Two decisions by the Justice Department in the last month reveal the inanity of the U.S. government’s secrecy system. The department’s new policy against seizing reporter communication information in leak investigations highlights government fecklessness in halting the flow of classified national security secrets to the public. And its cessation of legal actions started by the Trump administration against former National Security Adviser John Bolton over the publication of his memoir, while good for Bolton, highlights how successful the government normally is in preventing the publication of unclassified information.
The executive branch cannot or will not stop leaks about the classified secrets that matter, and yet it imposes a broad prior restraint on the publication of unclassified information vital to public debate. This central paradox of the American secrecy system has a single root cause: massive overclassification of information by a tumefied intelligence bureaucracy.
The Justice Department backdown on reporter records grew out of leak investigations that began during the Trump administration. At least two sets of leaks appear to be in play. First, an April 2017 New York Times article revealed that the United States (with the help of a Dutch intelligence service, it was later disclosed) had penetrated elements of the Russian operation to interfere in the 2016 U.S. election.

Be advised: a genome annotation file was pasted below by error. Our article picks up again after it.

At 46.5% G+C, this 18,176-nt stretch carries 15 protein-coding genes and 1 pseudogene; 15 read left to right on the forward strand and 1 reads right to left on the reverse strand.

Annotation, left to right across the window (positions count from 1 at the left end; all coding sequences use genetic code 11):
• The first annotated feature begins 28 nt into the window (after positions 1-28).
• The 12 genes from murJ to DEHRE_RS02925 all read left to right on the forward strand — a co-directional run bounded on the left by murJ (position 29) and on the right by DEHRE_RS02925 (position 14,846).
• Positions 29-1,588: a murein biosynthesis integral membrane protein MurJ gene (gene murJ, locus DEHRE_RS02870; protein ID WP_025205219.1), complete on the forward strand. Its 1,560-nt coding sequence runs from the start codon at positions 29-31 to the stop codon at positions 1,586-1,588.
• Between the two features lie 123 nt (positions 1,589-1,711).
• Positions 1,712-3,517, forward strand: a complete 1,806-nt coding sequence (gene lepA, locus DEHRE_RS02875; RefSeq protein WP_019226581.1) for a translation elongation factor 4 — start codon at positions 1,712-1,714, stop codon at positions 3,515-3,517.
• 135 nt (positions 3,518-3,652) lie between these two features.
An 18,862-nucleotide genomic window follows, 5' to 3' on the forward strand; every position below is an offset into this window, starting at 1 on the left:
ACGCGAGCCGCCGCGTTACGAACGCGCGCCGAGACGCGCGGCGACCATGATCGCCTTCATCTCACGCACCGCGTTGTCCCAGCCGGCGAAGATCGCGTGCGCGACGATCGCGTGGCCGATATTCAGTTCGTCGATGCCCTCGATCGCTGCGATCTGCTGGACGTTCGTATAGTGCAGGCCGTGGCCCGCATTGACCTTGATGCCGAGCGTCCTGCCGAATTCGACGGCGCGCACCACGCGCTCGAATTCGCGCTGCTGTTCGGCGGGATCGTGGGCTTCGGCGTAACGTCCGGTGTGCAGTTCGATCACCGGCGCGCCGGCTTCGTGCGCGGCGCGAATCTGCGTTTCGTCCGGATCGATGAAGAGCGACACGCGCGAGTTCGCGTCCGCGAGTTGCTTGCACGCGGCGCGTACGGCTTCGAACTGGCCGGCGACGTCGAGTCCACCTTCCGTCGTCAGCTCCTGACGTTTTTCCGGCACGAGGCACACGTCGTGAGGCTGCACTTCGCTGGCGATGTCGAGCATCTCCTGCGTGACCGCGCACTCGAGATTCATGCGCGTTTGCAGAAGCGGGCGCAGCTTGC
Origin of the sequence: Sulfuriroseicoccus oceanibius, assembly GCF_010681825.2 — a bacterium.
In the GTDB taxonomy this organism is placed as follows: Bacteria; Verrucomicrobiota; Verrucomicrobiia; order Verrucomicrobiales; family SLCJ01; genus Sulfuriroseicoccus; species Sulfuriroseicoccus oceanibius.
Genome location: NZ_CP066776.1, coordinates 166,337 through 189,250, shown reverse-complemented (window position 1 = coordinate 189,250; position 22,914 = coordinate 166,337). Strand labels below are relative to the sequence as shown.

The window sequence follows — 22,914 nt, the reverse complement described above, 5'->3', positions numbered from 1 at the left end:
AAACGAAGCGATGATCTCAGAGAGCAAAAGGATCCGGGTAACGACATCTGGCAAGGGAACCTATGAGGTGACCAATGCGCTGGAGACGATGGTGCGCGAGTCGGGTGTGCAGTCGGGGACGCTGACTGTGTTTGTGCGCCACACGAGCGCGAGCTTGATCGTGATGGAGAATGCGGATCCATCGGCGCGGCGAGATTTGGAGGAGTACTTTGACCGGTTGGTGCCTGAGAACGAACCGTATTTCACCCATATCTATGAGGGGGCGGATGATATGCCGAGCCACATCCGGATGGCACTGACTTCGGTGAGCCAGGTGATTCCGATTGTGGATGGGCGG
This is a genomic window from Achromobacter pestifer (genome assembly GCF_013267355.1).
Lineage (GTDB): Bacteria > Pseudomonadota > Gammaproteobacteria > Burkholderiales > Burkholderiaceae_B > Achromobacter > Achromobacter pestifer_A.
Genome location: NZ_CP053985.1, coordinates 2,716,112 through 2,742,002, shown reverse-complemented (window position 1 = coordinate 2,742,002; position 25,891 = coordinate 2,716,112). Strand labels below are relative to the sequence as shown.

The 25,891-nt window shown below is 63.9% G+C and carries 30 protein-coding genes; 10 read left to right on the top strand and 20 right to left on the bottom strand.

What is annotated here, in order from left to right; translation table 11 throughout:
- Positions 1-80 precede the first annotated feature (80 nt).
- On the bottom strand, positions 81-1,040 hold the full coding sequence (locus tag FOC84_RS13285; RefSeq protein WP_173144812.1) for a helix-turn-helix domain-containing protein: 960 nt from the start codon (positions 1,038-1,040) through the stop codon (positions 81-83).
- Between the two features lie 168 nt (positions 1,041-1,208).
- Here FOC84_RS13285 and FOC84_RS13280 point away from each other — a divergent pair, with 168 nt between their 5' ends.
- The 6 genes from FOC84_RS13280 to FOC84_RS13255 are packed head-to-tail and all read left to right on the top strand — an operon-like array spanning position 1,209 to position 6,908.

Second was a series of leaks related to the government’s investigation of the 2016 Russian interference, and possible connections between Russia and the Trump campaign. These leaks included intercepted conversations between the Russian Ambassador Sergey Kislyak and incoming National Security Adviser Michael Flynn; of Russian officials discussing their supposed influence over Flynn and “derogatory” information on Trump and his campaign staff; and of Kislyak reporting to Moscow that Jared Kushner, Trump’s son-in-law, wanted to open a secret communication channel during the presidential transition.
National security leaks are commonplace, but these were unusual. Never before had the detailed contents of foreign intelligence surveillance intercepts leaked to the public. Some of the leaks almost certainly revealed sensitive surveillance techniques employed by the United States or its allies against Russia. And some leaks violated the privacy rights of Americans that U.S. law tries hard to protect. These leaks were but a small part of the cascade of highly classified information gushing from the early Trump administration. As measured by intelligence community criminal referrals to the Justice Department, the number of serious leaks per year was almost three times higher in the first two years of the Trump administration compared to the Obama administration.
Any administration would have aggressively investigated these leaks. Such investigations often begin with the collection of metadata—sender and recipient information from email and phone accounts, dates and times of communications, and the like. The metadata can help the government figure out who among the hundreds or thousands of people with access to leaked classified information communicated with the journalists who published the leak. Metadata alone usually cannot make a criminal leak case. But figuring out who spoke to whom is typically an early investigative step. Metadata analysis is often conducted, usually without controversy, on potential government suspects. Very occasionally, and more controversially, the investigators examine journalists’ metadata, which makes narrowing and identifying suspected leakers much easier.